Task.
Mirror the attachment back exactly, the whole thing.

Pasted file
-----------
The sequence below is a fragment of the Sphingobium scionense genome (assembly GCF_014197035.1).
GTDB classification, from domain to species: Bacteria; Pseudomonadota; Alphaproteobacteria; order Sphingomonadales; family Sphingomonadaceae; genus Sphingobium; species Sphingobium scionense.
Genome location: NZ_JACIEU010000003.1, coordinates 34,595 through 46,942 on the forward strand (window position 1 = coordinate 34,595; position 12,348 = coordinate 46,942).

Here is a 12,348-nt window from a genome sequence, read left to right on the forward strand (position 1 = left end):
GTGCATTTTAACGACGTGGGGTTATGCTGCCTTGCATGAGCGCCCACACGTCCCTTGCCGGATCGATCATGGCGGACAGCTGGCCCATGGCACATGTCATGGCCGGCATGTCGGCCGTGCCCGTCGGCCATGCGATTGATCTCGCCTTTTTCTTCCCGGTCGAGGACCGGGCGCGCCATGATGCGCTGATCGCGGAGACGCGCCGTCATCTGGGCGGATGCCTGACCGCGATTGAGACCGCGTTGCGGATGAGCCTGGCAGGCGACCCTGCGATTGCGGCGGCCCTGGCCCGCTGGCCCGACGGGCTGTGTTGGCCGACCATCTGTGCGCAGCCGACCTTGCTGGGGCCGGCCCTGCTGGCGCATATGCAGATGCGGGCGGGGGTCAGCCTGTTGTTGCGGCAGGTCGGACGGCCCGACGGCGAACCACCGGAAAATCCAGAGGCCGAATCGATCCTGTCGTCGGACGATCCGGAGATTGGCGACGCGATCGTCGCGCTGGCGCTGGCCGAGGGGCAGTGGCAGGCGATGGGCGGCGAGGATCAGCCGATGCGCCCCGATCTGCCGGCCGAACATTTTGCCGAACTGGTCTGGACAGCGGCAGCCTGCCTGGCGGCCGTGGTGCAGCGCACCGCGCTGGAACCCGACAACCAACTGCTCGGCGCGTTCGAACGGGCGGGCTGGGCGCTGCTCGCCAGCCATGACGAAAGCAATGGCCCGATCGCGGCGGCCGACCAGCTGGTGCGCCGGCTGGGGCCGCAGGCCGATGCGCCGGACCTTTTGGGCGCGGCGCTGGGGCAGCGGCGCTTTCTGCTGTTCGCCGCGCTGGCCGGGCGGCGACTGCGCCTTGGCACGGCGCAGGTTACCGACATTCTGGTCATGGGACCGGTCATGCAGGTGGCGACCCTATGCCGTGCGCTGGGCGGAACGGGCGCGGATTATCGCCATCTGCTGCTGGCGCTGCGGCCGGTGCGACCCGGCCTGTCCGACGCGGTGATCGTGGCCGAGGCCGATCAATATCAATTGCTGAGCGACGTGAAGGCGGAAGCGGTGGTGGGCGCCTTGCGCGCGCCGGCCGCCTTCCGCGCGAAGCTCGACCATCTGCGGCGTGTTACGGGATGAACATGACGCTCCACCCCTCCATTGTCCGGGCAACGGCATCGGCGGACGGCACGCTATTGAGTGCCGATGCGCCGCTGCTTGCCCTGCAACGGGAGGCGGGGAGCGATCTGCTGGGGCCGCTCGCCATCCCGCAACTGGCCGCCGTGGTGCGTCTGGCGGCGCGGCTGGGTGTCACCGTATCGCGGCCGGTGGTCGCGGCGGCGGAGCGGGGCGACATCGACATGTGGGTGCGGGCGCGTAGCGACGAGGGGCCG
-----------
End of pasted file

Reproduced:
The sequence below is a fragment of the Sphingobium scionense genome (assembly GCF_014197035.1).
GTDB classification, from domain to species: Bacteria; Pseudomonadota; Alphaproteobacteria; order Sphingomonadales; family Sphingomonadaceae; genus Sphingobium; species Sphingobium scionense.
Genome location: NZ_JACIEU010000003.1, coordinates 34,595 through 46,942 on the forward strand (window position 1 = coordinate 34,595; position 12,348 = coordinate 46,942).

Here is a 12,348-nt window from a genome sequence, read left to right on the forward strand (position 1 = left end):
GTGCATTTTAACGACGTGGGGTTATGCTGCCTTGCATGAGCGCCCACACGTCCCTTGCCGGATCGATCATGGCGGACAGCTGGCCCATGGCACATGTCATGGCCGGCATGTCGGCCGTGCCCGTCGGCCATGCGATTGATCTCGCCTTTTTCTTCCCGGTCGAGGACCGGGCGCGCCATGATGCGCTGATCGCGGAGACGCGCCGTCATCTGGGCGGATGCCTGACCGCGATTGAGACCGCGTTGCGGATGAGCCTGGCAGGCGACCCTGCGATTGCGGCGGCCCTGGCCCGCTGGCCCGACGGGCTGTGTTGGCCGACCATCTGTGCGCAGCCGACCTTGCTGGGGCCGGCCCTGCTGGCGCATATGCAGATGCGGGCGGGGGTCAGCCTGTTGTTGCGGCAGGTCGGACGGCCCGACGGCGAACCACCGGAAAATCCAGAGGCCGAATCGATCCTGTCGTCGGACGATCCGGAGATTGGCGACGCGATCGTCGCGCTGGCGCTGGCCGAGGGGCAGTGGCAGGCGATGGGCGGCGAGGATCAGCCGATGCGCCCCGATCTGCCGGCCGAACATTTTGCCGAACTGGTCTGGACAGCGGCAGCCTGCCTGGCGGCCGTGGTGCAGCGCACCGCGCTGGAACCCGACAACCAACTGCTCGGCGCGTTCGAACGGGCGGGCTGGGCGCTGCTCGCCAGCCATGACGAAAGCAATGGCCCGATCGCGGCGGCCGACCAGCTGGTGCGCCGGCTGGGGCCGCAGGCCGATGCGCCGGACCTTTTGGGCGCGGCGCTGGGGCAGCGGCGCTTTCTGCTGTTCGCCGCGCTGGCCGGGCGGCGACTGCGCCTTGGCACGGCGCAGGTTACCGACATTCTGGTCATGGGACCGGTCATGCAGGTGGCGACCCTATGCCGTGCGCTGGGCGGAACGGGCGCGGATTATCGCCATCTGCTGCTGGCGCTGCGGCCGGTGCGACCCGGCCTGTCCGACGCGGTGATCGTGGCCGAGGCCGATCAATATCAATTGCTGAGCGACGTGAAGGCGGAAGCGGTGGTGGGCGCCTTGCGCGCGCCGGCCGCCTTCCGCGCGAAGCTCGACCATCTGCGGCGTGTTACGGGATGAACATGACGCTCCACCCCTCCATTGTCCGGGCAACGGCATCGGCGGACGGCACGCTATTGAGTGCCGATGCGCCGCTGCTTGCCCTGCAACGGGAGGCGGGGAGCGATCTGCTGGGGCCGCTCGCCATCCCGCAACTGGCCGCCGTGGTGCGTCTGGCGGCGCGGCTGGGTGTCACCGTATCGCGGCCGGTGGTCGCGGCGGCGGAGCGGGGCGACATCGACATGTGGGTGCGGGCGCGTAGCGACGAGGGGCCG